Skip to content

Reeling: Fantastic Mr. Fox

November 29, 2009

It occurred to me while watching Fantastic Mr. Fox that all of Wes Anderson’s movies are really cartoons at heart.

After all, not many film directors have patented a style as instantly recognizable as Anderson’s. Like Warhol owns pop-culture triptychs or Joanna Newsom any song with a harp, Anderson has essentially monopolized the market on bobo anti-hero coming of age stories. These tales are almost all eccentric caricatures of life, wielding flights of fancy and whimsical humour in order to comment about our quainter existential questions.

It makes perfect sense then that when Anderson finally made an animated film, the results would be so Schultz-ifiably perfect.

A re-imagining of Roald Dahl’s beloved children’s book, Mr. Fox succeeds in large part because its reverential treatment of the source material includes a healthy dose of irreverence. Unlike previous Dahl tales (Matilda, James and the Giant Peach and to a lesser extent Charlie and the Chocolate Factory), Anderson chose not to cater the movie to children as much as he caters it to Dahl.

Expanding the penned book into the full fantasy Dahl might have imagined in his adult head, Anderson manages to successfully craft a film with the essence of a children’s story but the shading of adult characters.

George Clooney voices a Mr. Fox painted with his fair share of moral ambiguity; including a mid-life crisis and typical Andersonion dysfunctional family problems. Clooney is pitch perfect in the role, lending some meta-gravitas when Mr. Fox waxes philosophical about his leading-man-like insecurities: “For some reason I just want everyone to be impressed by me, and it bothers me when they aren’t.”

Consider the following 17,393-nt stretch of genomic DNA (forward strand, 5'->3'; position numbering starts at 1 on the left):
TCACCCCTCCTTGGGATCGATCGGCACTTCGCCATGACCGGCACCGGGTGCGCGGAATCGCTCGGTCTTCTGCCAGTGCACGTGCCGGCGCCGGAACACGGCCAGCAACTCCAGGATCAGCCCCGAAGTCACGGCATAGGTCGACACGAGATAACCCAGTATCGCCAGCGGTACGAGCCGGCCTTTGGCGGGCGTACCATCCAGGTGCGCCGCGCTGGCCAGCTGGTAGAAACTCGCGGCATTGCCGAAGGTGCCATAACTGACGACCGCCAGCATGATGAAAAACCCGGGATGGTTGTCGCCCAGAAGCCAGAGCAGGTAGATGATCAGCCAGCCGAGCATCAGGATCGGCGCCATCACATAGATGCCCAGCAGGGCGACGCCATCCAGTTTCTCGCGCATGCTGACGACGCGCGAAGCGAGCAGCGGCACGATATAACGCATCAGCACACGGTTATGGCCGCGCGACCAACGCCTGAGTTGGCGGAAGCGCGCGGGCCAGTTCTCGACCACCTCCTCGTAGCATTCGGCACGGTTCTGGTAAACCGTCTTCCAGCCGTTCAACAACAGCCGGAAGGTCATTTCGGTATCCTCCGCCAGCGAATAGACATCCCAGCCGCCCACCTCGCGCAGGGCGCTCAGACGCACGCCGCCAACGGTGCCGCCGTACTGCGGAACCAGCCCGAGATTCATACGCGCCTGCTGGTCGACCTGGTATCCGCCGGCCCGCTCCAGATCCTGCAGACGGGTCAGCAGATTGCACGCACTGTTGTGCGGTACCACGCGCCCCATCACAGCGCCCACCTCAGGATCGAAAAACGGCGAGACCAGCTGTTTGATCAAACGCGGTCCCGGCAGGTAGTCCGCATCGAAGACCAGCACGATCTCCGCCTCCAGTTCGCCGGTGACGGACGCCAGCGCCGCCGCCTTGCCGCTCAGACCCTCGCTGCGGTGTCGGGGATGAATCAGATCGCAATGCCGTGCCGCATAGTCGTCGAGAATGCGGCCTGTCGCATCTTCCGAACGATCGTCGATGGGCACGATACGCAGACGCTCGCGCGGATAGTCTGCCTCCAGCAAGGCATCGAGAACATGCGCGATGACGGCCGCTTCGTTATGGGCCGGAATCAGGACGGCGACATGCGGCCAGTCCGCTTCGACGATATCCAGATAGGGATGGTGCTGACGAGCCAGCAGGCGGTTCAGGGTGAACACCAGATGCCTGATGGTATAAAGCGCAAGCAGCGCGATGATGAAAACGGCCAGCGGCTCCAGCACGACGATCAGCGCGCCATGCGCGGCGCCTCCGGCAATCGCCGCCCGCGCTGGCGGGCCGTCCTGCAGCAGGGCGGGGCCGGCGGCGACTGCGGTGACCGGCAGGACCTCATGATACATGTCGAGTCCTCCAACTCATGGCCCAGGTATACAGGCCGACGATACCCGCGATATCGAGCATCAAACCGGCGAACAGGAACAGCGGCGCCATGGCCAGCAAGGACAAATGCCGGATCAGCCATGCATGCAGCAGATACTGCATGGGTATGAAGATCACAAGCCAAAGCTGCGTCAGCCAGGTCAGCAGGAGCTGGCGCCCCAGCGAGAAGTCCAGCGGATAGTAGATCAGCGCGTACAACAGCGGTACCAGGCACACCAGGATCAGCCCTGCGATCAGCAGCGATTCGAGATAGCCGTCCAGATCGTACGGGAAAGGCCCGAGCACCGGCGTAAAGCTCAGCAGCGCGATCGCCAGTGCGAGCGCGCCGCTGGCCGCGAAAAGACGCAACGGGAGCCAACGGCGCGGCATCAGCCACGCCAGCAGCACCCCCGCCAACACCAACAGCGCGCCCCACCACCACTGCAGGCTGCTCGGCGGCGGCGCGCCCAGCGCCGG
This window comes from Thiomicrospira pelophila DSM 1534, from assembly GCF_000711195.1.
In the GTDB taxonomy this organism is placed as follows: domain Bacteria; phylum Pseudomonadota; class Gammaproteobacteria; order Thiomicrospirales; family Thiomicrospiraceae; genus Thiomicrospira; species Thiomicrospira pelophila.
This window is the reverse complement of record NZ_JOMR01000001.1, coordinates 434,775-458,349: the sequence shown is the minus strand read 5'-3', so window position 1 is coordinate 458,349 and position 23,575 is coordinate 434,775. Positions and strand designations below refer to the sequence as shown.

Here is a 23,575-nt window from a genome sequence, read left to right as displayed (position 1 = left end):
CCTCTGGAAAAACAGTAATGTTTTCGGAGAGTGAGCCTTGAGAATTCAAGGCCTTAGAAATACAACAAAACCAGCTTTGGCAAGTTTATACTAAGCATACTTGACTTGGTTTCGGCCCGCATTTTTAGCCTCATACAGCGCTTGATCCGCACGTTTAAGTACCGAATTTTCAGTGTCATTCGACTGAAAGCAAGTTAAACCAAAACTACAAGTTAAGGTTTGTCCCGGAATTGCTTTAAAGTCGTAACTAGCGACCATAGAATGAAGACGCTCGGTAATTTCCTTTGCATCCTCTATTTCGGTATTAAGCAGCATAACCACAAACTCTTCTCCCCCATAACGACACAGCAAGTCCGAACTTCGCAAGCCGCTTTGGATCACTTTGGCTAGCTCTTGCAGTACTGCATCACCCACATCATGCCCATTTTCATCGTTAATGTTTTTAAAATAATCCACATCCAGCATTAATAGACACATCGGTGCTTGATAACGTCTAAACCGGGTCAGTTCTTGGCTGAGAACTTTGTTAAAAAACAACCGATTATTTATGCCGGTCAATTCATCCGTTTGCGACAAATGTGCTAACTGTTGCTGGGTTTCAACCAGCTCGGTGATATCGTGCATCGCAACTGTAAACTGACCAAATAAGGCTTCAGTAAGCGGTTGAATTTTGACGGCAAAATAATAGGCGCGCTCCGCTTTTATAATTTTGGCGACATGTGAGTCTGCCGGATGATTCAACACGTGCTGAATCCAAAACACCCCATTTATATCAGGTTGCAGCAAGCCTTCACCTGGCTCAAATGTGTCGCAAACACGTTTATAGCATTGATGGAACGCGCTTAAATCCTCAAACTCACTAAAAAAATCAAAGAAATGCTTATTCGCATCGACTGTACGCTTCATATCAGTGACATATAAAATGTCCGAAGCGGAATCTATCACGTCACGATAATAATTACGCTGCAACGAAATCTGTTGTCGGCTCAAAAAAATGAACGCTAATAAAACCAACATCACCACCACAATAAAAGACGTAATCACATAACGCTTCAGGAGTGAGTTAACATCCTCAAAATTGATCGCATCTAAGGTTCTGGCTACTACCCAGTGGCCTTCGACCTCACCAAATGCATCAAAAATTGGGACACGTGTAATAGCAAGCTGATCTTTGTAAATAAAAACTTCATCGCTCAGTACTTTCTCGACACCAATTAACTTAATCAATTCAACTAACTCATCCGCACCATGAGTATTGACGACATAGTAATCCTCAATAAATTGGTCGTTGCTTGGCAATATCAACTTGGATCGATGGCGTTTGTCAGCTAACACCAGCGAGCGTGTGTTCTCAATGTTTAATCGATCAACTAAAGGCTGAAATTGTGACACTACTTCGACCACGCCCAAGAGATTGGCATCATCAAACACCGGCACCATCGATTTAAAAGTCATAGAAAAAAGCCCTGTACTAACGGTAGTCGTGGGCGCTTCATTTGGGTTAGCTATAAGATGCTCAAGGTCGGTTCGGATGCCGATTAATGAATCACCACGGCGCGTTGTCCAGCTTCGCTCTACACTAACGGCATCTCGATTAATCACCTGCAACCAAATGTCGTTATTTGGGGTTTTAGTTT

Meryl Streep matches Clooney frame for frame as Mrs. Fox (who apparently is named Felicity), delivering lines like “I love you, but I never should have married you,” with enough earnest that it sounds both romantic and forgivably wise. Also, did I mention that line is delivered in the middle of a movie about a children’s novel? Yet it doesn’t feel a millimetre out of place.

For all this recognizable Anderson idiosyncrasy (and more, including awkward: relationships, scheming, romance, dialogue and a soundtrack assembled from a wall of vinyl) the story is surprisingly loyal to Dahl’s original.

Although the ending is different — based on the authors extended original manuscript instead of the final published version — the movie manages to stretch out to a comfortable 87 minutes with only minimal stagnation during the last half-hour.

Adding to the motif of perfect imperfection is the stop-motion animation itself. Instead of a glossy cartoon, there is something about seeing real furry puppets wearing real corduroy suit jackets, dealing with real issues such as feeling chained by a job you hate that makes juxtaposition with childlike conventions all the more effective.

Nuances such as the way the animals eat (like animals), or the way the characters dig (like cartoons), make it all the more poignant when the inevitable happy ending comes. (Incredibly, this happens when Mr. Fox essentially learns to accept his own anthropomorphizing. There are layers to this film. Like an onion).